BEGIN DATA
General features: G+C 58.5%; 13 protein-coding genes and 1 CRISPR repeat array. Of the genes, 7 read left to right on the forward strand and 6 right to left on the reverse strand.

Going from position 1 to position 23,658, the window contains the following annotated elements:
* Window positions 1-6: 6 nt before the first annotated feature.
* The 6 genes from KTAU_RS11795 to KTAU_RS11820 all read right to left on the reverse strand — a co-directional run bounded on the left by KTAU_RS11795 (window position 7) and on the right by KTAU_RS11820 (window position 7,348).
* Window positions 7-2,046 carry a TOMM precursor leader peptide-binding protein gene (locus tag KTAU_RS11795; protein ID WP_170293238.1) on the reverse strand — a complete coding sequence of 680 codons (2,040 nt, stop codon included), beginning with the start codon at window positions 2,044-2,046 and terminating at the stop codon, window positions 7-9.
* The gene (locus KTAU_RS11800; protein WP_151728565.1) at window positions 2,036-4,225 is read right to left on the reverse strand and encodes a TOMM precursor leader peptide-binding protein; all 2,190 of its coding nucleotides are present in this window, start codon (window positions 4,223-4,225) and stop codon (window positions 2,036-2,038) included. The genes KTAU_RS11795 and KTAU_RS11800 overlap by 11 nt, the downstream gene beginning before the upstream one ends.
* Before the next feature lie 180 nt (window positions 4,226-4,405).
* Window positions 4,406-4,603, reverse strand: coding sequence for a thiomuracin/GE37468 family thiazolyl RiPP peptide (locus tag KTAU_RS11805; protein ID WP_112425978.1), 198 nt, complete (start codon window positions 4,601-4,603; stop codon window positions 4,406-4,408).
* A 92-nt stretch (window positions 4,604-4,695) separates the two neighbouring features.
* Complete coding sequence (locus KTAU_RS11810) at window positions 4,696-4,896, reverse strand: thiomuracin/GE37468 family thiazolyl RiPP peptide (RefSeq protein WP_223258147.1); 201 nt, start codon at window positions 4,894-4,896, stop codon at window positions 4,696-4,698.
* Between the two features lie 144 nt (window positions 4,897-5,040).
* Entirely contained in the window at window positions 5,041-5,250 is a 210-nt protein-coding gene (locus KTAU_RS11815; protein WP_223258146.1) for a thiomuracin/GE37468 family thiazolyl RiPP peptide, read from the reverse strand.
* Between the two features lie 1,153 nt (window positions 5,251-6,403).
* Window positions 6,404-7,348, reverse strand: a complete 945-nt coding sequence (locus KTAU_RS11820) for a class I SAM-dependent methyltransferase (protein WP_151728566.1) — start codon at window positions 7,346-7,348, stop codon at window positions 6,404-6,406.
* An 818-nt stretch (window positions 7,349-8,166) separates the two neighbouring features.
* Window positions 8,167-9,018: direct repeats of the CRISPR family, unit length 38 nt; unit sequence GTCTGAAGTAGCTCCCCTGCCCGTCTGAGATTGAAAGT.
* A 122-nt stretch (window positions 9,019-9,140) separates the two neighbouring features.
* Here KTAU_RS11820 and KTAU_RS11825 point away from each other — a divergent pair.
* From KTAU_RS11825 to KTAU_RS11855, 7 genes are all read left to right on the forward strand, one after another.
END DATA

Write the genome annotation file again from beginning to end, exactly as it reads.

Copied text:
General features: G+C 58.5%; 13 protein-coding genes and 1 CRISPR repeat array. Of the genes, 7 read left to right on the forward strand and 6 right to left on the reverse strand.

Going from position 1 to position 23,658, the window contains the following annotated elements:
* Window positions 1-6: 6 nt before the first annotated feature.
* The 6 genes from KTAU_RS11795 to KTAU_RS11820 all read right to left on the reverse strand — a co-directional run bounded on the left by KTAU_RS11795 (window position 7) and on the right by KTAU_RS11820 (window position 7,348).
* Window positions 7-2,046 carry a TOMM precursor leader peptide-binding protein gene (locus tag KTAU_RS11795; protein ID WP_170293238.1) on the reverse strand — a complete coding sequence of 680 codons (2,040 nt, stop codon included), beginning with the start codon at window positions 2,044-2,046 and terminating at the stop codon, window positions 7-9.
* The gene (locus KTAU_RS11800; protein WP_151728565.1) at window positions 2,036-4,225 is read right to left on the reverse strand and encodes a TOMM precursor leader peptide-binding protein; all 2,190 of its coding nucleotides are present in this window, start codon (window positions 4,223-4,225) and stop codon (window positions 2,036-2,038) included. The genes KTAU_RS11795 and KTAU_RS11800 overlap by 11 nt, the downstream gene beginning before the upstream one ends.
* Before the next feature lie 180 nt (window positions 4,226-4,405).
* Window positions 4,406-4,603, reverse strand: coding sequence for a thiomuracin/GE37468 family thiazolyl RiPP peptide (locus tag KTAU_RS11805; protein ID WP_112425978.1), 198 nt, complete (start codon window positions 4,601-4,603; stop codon window positions 4,406-4,408).
* A 92-nt stretch (window positions 4,604-4,695) separates the two neighbouring features.
* Complete coding sequence (locus KTAU_RS11810) at window positions 4,696-4,896, reverse strand: thiomuracin/GE37468 family thiazolyl RiPP peptide (RefSeq protein WP_223258147.1); 201 nt, start codon at window positions 4,894-4,896, stop codon at window positions 4,696-4,698.
* Between the two features lie 144 nt (window positions 4,897-5,040).
* Entirely contained in the window at window positions 5,041-5,250 is a 210-nt protein-coding gene (locus KTAU_RS11815; protein WP_223258146.1) for a thiomuracin/GE37468 family thiazolyl RiPP peptide, read from the reverse strand.
* Between the two features lie 1,153 nt (window positions 5,251-6,403).
* Window positions 6,404-7,348, reverse strand: a complete 945-nt coding sequence (locus KTAU_RS11820) for a class I SAM-dependent methyltransferase (protein WP_151728566.1) — start codon at window positions 7,346-7,348, stop codon at window positions 6,404-6,406.
* An 818-nt stretch (window positions 7,349-8,166) separates the two neighbouring features.
* Window positions 8,167-9,018: direct repeats of the CRISPR family, unit length 38 nt; unit sequence GTCTGAAGTAGCTCCCCTGCCCGTCTGAGATTGAAAGT.
* A 122-nt stretch (window positions 9,019-9,140) separates the two neighbouring features.
* Here KTAU_RS11820 and KTAU_RS11825 point away from each other — a divergent pair.
* From KTAU_RS11825 to KTAU_RS11855, 7 genes are all read left to right on the forward strand, one after another.